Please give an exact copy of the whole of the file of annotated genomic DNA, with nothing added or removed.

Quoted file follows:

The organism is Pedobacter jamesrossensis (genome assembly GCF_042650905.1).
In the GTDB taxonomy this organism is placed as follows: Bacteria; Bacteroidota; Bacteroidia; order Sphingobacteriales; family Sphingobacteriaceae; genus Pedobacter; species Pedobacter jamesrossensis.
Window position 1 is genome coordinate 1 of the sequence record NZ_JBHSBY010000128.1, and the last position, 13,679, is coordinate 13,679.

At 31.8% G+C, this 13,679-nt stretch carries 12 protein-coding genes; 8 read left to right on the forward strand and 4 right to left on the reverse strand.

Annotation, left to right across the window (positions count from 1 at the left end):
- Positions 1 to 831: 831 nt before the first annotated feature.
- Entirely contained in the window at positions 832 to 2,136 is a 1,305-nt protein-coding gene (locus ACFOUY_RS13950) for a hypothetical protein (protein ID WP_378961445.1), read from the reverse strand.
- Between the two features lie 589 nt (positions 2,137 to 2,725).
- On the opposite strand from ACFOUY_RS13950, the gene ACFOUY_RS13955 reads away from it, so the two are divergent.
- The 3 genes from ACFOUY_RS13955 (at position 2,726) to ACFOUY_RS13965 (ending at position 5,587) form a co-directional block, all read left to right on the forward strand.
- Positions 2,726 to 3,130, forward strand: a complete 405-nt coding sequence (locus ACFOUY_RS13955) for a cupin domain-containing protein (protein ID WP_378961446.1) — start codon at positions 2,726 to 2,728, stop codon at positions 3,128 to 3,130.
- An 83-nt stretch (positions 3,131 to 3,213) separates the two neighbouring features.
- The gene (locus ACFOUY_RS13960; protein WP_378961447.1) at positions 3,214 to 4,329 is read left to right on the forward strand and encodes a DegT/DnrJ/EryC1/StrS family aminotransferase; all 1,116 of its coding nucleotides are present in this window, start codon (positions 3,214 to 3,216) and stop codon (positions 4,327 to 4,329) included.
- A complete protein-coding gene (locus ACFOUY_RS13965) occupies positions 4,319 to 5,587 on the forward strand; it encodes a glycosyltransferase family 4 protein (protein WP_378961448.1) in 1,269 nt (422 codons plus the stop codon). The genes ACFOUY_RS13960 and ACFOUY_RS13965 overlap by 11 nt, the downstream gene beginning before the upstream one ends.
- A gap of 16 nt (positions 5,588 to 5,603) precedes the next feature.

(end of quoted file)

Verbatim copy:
The organism is Pedobacter jamesrossensis (genome assembly GCF_042650905.1).
In the GTDB taxonomy this organism is placed as follows: Bacteria; Bacteroidota; Bacteroidia; order Sphingobacteriales; family Sphingobacteriaceae; genus Pedobacter; species Pedobacter jamesrossensis.
Window position 1 is genome coordinate 1 of the sequence record NZ_JBHSBY010000128.1, and the last position, 13,679, is coordinate 13,679.

At 31.8% G+C, this 13,679-nt stretch carries 12 protein-coding genes; 8 read left to right on the forward strand and 4 right to left on the reverse strand.

Annotation, left to right across the window (positions count from 1 at the left end):
- Positions 1 to 831: 831 nt before the first annotated feature.
- Entirely contained in the window at positions 832 to 2,136 is a 1,305-nt protein-coding gene (locus ACFOUY_RS13950) for a hypothetical protein (protein ID WP_378961445.1), read from the reverse strand.
- Between the two features lie 589 nt (positions 2,137 to 2,725).
- On the opposite strand from ACFOUY_RS13950, the gene ACFOUY_RS13955 reads away from it, so the two are divergent.
- The 3 genes from ACFOUY_RS13955 (at position 2,726) to ACFOUY_RS13965 (ending at position 5,587) form a co-directional block, all read left to right on the forward strand.
- Positions 2,726 to 3,130, forward strand: a complete 405-nt coding sequence (locus ACFOUY_RS13955) for a cupin domain-containing protein (protein ID WP_378961446.1) — start codon at positions 2,726 to 2,728, stop codon at positions 3,128 to 3,130.
- An 83-nt stretch (positions 3,131 to 3,213) separates the two neighbouring features.
- The gene (locus ACFOUY_RS13960; protein WP_378961447.1) at positions 3,214 to 4,329 is read left to right on the forward strand and encodes a DegT/DnrJ/EryC1/StrS family aminotransferase; all 1,116 of its coding nucleotides are present in this window, start codon (positions 3,214 to 3,216) and stop codon (positions 4,327 to 4,329) included.
- A complete protein-coding gene (locus ACFOUY_RS13965) occupies positions 4,319 to 5,587 on the forward strand; it encodes a glycosyltransferase family 4 protein (protein WP_378961448.1) in 1,269 nt (422 codons plus the stop codon). The genes ACFOUY_RS13960 and ACFOUY_RS13965 overlap by 11 nt, the downstream gene beginning before the upstream one ends.
- A gap of 16 nt (positions 5,588 to 5,603) precedes the next feature.